There’s about 80 units in our high-rise, which makes it quite a challenge to pinpoint where that damned loud TV noise is coming from so late at night! Still, I can’t just let it slide. I dash out of the apartment, and go “noise hunting.” Usually it’s possible to trace the source. We live on the third floor. And the unit directly below us, or sometimes one of the units next to it, is responsible. But just to be sure, I go all the way to the first floor to check the TV noise level there. The housewife who opens the door is very logical. She says, “Please check the unit above ours.” She’s definitely not the perpetrator!

Thus I proceed to the second floor, and knock on the door of the unit below our apartment. As the door opens, I’m immediately assaulted by the huge din from the TV inside. I don’t mince my words: “The noise from your TV is a huge nuisance to those around you.” “I guess so . . . “ mutters the perpetrator, an old man, and goes to turn it down. The time before, I complained to the next-door neighbors, a retired couple: “Please don’t blare your TV so early in the morning.” But the thing is, I’m able to continue to greet my neighbors without any lingering resentment or awkwardness. (although frankly I don’t know if they feel the same about me!)

One time, it was my turn to be one of the apartment’s Neighborhood Council members. I took full advantage of the chance to do activism! There was a man who would play his cello at 3 in the morning. His downstairs neighbors complained many times to the Council. The other Council members thought they’d respond by including a notice in the monthly newsletter, or call and ask the man once again to stop, and other such moderate measures. Here is what I had to say: “That kind of thing won’t work on such a man! We need to get the apartment manager, and go together directly to the man’s apartment and tell him in no uncertain terms that he’s not to do it again!”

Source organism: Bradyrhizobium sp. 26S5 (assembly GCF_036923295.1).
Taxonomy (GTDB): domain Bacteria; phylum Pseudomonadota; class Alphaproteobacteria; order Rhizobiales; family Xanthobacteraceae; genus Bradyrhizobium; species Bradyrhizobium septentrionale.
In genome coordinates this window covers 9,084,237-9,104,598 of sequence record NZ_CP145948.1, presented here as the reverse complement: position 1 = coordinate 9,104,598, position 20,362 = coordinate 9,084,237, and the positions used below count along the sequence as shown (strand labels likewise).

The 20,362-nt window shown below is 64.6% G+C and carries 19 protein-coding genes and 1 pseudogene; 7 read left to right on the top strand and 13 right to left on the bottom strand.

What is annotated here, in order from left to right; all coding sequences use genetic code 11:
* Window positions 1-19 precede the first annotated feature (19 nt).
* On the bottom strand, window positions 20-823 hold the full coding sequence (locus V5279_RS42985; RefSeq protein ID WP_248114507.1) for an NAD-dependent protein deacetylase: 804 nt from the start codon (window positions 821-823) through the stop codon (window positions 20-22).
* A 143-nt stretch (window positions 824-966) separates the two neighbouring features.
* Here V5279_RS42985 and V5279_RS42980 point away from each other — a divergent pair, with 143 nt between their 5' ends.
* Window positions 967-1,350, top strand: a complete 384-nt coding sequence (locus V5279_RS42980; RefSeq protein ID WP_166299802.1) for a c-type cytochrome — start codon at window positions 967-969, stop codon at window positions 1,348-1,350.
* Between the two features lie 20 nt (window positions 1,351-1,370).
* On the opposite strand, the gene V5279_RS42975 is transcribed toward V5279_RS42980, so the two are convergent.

We put my plan into effect, and the problem stopped immediately.

The monthly general meetings of the Tenants’ Association were also a great place to do activism! One time the man next to me (a Council member, at that!) was smoking. I said, “I have an urgent proposal! Let’s make these meetings smoke-free!”

“Perhaps you’re talking about me?” responded the Council member. “Fine, whatever,” he continued, and snuffed out his cigarette. This incident caused some members to start whispering, so I quickly called for another resolution banning whispering. One old lady continued to whisper, so I walked directly to her seat and told her she was in violation, and if she wanted private talk, she and her friend should go outside. But they continued their conversation right outside the door- I could still hear them. I told them to go home!

As for the roast-potato trucks and the clothes-drying-pole trucks around our neighborhood (with their loudspeakers on a loop), I attempted to introduce that topic at the meeting but was voted down. I replied, “I really hate those guys. I can’t work from home when they’re around. I have chased them down the street, yelling ‘Don’t come around here blaring that noise!’ Perhaps some of you all might think, ‘If I can’t hear the potato-truck’s music, I won’t know when the potato-man is in the neighborhood’. If that’s the case, let’s discuss it rationally. Here is my phone number.”